Tony Jones: You know, and you can sit there and look at your spouse for only so many hours before you, [00:11:00] and I would take my dog and, just walk and walk and sometimes listen to an audio book, but a lot of times, I mean, the streets were quiet. People weren't even driving around, because there's nowhere to go. and that was really powerful I take these canoe trips into the boundary waters, which is very Northern edge of Minnesota on the border with Canada. And a lot of times I take groups of pastors.

Tony Jones: And I will say that pastors aren't, to generalize always great at taking care of themselves physically. Emotionally, spiritually they're not always great at disconnecting themselves from their mobile devices. So to take pastors into the North woods for five or six days where there's no cell service and you're in a boat paddling, paddling, paddling for four to six hours a day, and then you're setting up a camp and you're starting a fire.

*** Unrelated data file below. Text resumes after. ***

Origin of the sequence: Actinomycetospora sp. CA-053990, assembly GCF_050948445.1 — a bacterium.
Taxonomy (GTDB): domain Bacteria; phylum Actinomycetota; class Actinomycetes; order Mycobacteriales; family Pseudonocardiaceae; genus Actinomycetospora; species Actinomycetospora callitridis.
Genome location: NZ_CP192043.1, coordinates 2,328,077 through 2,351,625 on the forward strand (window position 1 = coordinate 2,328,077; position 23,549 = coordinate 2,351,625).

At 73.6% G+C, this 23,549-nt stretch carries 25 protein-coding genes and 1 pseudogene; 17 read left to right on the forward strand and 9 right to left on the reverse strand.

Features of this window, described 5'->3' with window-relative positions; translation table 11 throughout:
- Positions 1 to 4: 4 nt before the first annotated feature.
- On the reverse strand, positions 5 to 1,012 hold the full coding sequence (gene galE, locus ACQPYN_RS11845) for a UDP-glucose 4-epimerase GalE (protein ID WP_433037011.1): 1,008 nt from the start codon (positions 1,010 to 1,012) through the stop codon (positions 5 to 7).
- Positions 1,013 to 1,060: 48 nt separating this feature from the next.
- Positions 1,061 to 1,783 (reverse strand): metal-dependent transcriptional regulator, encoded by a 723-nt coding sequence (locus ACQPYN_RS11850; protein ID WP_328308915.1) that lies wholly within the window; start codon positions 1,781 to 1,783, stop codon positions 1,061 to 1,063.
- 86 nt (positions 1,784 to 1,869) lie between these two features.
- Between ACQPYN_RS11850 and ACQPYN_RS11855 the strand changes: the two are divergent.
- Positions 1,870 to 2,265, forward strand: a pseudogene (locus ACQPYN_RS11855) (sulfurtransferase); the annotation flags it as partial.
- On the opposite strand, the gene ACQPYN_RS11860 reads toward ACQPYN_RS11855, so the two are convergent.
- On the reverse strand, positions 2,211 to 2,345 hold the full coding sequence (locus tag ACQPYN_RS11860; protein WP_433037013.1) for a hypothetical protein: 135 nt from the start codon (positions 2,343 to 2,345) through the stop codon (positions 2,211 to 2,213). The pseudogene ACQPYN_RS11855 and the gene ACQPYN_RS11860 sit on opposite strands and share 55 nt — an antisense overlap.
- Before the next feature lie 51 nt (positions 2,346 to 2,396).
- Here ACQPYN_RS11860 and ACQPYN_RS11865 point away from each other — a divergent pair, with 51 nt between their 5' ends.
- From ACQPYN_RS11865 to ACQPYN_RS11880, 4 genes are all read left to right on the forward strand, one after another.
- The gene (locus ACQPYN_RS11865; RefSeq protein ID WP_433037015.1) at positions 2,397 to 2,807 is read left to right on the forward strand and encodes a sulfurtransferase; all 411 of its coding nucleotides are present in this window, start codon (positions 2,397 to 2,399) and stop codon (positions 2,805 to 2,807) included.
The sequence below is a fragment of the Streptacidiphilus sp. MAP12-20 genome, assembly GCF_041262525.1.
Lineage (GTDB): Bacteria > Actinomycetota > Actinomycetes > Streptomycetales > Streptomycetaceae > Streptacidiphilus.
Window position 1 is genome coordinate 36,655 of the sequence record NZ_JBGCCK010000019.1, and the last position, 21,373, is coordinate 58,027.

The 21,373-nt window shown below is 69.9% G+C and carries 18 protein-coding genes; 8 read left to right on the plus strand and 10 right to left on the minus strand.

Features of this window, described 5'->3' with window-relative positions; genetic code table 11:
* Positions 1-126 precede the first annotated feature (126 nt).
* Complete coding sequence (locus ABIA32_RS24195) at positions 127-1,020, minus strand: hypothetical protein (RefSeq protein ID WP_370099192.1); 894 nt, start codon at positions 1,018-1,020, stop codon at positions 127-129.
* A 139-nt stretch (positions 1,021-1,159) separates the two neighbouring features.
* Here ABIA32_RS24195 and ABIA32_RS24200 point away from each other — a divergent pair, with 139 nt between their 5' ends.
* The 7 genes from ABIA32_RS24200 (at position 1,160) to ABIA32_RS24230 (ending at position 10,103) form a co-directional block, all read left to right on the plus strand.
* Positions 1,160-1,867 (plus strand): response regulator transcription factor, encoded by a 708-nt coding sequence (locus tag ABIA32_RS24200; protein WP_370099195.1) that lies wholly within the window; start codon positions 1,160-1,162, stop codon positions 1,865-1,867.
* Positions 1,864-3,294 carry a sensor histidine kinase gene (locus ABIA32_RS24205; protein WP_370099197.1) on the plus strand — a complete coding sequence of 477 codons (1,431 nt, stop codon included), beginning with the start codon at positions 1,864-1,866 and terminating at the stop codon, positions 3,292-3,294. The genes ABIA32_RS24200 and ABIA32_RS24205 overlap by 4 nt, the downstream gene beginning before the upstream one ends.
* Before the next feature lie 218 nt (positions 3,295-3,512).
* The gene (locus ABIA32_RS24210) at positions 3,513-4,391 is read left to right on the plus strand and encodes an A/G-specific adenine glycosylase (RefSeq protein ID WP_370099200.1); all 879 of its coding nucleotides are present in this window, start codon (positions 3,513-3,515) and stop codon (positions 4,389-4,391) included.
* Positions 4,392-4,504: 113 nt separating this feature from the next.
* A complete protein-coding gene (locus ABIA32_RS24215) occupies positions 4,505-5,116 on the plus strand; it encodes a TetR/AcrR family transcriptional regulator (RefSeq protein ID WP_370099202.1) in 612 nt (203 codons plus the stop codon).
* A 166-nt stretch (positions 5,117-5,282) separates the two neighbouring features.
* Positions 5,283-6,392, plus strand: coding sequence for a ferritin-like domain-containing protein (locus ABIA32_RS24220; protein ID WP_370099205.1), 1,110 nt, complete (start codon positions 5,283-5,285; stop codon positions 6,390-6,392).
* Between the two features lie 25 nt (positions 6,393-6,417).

Tony Jones: Sometimes it's pouring rain and sometimes it's hot and the mosquitoes are, you know, whatever. It's like pastors live pretty [00:12:00] comfortable lives it's not that it's not trying, but physically it's a pretty comfortable life. It's not like you're pouring concrete, you know?

Tony Jones: So to get out there and get some blisters on your hands from paddling and having your shoulders a bit sore and sleeping with a rock in the middle of your back under your sleeping bag, it's great. It's very powerful. So I've, taken to doing that and have had a lot of fun doing that.

Tara: There's a quote from your book that I wanted to read to you. And to hear back from you on it a little bit more about the tension I recognize in this. says religion provides a structure up where the vines of our spiritual experiences can grow. The liturgies and hymns and prayers and verses were composed by others, but they approximate my experiences well enough to be a comfort, a framework, a scaffolding.

Tara: A trellis for my faith to climb until they're not so that [00:13:00] until they're not, I think speaks to some of your experience that you've already shared, but there is that tension between your, experience of, faith as a child and your sense of calling to ministry and your success in, working as a pastor and ministry to that point of personal struggle.